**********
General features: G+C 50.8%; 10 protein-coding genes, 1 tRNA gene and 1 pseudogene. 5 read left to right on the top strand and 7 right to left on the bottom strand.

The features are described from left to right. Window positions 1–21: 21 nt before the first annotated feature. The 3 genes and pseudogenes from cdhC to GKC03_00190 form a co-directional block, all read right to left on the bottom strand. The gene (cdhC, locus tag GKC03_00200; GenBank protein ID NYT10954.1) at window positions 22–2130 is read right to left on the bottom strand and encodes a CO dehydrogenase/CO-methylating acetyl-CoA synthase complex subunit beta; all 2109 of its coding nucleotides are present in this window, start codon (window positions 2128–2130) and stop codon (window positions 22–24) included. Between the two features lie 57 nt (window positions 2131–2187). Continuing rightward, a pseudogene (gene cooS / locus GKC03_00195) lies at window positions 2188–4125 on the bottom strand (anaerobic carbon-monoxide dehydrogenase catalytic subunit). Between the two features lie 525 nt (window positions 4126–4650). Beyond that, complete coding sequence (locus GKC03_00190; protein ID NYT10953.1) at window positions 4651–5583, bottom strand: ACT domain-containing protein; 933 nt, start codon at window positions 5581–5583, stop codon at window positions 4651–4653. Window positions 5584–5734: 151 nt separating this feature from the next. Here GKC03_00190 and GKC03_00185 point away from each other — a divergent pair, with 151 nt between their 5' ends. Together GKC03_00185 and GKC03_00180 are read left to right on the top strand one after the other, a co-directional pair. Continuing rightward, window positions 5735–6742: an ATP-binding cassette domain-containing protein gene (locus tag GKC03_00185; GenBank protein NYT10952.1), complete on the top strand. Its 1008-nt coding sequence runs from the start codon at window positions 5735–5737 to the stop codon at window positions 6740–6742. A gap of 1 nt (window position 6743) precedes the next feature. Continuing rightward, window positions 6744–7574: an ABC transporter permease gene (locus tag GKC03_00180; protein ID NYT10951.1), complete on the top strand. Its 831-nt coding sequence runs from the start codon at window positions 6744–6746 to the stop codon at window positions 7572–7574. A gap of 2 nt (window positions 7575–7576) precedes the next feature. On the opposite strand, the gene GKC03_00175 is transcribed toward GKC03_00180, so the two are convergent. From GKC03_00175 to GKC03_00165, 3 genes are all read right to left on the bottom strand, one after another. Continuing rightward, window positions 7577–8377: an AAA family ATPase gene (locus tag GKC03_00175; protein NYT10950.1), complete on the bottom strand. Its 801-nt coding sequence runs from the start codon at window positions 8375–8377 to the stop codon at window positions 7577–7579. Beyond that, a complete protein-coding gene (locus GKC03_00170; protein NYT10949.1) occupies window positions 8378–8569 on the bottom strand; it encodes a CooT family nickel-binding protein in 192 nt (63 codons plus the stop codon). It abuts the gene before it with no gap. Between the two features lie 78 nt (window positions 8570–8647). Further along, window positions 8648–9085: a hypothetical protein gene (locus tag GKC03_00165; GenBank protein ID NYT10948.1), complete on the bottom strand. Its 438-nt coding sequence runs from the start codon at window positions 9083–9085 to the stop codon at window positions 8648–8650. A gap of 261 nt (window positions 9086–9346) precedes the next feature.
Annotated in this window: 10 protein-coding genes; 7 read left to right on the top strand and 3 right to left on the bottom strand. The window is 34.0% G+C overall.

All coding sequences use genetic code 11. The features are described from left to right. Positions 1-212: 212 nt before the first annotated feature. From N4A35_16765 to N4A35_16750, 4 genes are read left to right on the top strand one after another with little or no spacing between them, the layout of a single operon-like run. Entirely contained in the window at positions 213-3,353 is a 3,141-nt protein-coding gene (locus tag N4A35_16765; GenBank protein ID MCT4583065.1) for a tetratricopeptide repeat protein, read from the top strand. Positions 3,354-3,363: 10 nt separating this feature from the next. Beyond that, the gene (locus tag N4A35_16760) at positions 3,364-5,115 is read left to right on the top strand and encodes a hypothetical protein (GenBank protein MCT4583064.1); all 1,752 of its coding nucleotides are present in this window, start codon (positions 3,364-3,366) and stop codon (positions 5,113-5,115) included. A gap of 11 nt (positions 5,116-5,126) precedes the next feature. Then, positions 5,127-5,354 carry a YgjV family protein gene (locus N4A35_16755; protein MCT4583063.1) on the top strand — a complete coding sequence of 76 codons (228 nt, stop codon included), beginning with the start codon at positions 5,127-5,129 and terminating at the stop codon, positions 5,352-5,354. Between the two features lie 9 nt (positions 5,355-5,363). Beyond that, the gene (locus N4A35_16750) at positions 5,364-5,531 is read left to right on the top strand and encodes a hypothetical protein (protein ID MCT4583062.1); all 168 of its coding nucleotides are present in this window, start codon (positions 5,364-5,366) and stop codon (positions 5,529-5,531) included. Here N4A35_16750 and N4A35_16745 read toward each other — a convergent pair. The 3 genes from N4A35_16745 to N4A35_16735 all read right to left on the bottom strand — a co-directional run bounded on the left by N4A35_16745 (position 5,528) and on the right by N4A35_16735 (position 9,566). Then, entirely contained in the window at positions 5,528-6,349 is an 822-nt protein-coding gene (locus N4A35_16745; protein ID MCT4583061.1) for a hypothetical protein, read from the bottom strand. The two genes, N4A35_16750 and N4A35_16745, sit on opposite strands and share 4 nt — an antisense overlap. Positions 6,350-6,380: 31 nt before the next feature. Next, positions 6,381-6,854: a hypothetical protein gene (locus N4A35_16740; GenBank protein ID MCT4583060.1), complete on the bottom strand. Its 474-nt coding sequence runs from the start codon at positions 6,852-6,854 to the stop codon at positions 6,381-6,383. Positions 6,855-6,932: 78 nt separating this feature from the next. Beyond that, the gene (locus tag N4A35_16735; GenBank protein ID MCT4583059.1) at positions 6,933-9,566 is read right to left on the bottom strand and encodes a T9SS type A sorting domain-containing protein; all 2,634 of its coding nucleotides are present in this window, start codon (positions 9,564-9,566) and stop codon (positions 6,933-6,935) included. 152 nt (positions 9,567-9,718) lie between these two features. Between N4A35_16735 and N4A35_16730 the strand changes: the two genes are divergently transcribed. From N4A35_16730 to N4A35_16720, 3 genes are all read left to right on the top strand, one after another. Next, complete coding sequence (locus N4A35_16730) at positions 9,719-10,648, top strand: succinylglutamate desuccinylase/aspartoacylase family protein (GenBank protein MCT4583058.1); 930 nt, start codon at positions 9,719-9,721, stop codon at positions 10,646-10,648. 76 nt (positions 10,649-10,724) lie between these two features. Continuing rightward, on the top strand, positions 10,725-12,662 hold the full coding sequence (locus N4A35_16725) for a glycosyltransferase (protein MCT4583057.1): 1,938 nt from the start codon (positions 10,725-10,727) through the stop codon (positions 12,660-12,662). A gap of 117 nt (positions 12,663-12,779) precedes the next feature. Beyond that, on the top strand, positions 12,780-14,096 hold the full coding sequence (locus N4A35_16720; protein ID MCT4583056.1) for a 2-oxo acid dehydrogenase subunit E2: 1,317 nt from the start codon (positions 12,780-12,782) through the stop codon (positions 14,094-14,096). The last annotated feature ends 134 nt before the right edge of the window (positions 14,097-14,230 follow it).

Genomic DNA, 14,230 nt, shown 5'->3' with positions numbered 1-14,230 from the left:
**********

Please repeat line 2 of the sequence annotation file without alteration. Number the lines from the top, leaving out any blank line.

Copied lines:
The features are described from left to right. Window positions 1–21: 21 nt before the first annotated feature. The 3 genes and pseudogenes from cdhC to GKC03_00190 form a co-directional block, all read right to left on the bottom strand. The gene (cdhC, locus tag GKC03_00200; GenBank protein ID NYT10954.1) at window positions 22–2130 is read right to left on the bottom strand and encodes a CO dehydrogenase/CO-methylating acetyl-CoA synthase complex subunit beta; all 2109 of its coding nucleotides are present in this window, start codon (window positions 2128–2130) and stop codon (window positions 22–24) included. Between the two features lie 57 nt (window positions 2131–2187). Continuing rightward, a pseudogene (gene cooS / locus GKC03_00195) lies at window positions 2188–4125 on the bottom strand (anaerobic carbon-monoxide dehydrogenase catalytic subunit). Between the two features lie 525 nt (window positions 4126–4650). Beyond that, complete coding sequence (locus GKC03_00190; protein ID NYT10953.1) at window positions 4651–5583, bottom strand: ACT domain-containing protein; 933 nt, start codon at window positions 5581–5583, stop codon at window positions 4651–4653. Window positions 5584–5734: 151 nt separating this feature from the next. Here GKC03_00190 and GKC03_00185 point away from each other — a divergent pair, with 151 nt between their 5' ends. Together GKC03_00185 and GKC03_00180 are read left to right on the top strand one after the other, a co-directional pair. Continuing rightward, window positions 5735–6742: an ATP-binding cassette domain-containing protein gene (locus tag GKC03_00185; GenBank protein NYT10952.1), complete on the top strand. Its 1008-nt coding sequence runs from the start codon at window positions 5735–5737 to the stop codon at window positions 6740–6742. A gap of 1 nt (window position 6743) precedes the next feature. Continuing rightward, window positions 6744–7574: an ABC transporter permease gene (locus tag GKC03_00180; protein ID NYT10951.1), complete on the top strand. Its 831-nt coding sequence runs from the start codon at window positions 6744–6746 to the stop codon at window positions 7572–7574. A gap of 2 nt (window positions 7575–7576) precedes the next feature. On the opposite strand, the gene GKC03_00175 is transcribed toward GKC03_00180, so the two are convergent. From GKC03_00175 to GKC03_00165, 3 genes are all read right to left on the bottom strand, one after another. Continuing rightward, window positions 7577–8377: an AAA family ATPase gene (locus tag GKC03_00175; protein NYT10950.1), complete on the bottom strand. Its 801-nt coding sequence runs from the start codon at window positions 8375–8377 to the stop codon at window positions 7577–7579. Beyond that, a complete protein-coding gene (locus GKC03_00170; protein NYT10949.1) occupies window positions 8378–8569 on the bottom strand; it encodes a CooT family nickel-binding protein in 192 nt (63 codons plus the stop codon). It abuts the gene before it with no gap. Between the two features lie 78 nt (window positions 8570–8647). Further along, window positions 8648–9085: a hypothetical protein gene (locus tag GKC03_00165; GenBank protein ID NYT10948.1), complete on the bottom strand. Its 438-nt coding sequence runs from the start codon at window positions 9083–9085 to the stop codon at window positions 8648–8650. A gap of 261 nt (window positions 9086–9346) precedes the next feature.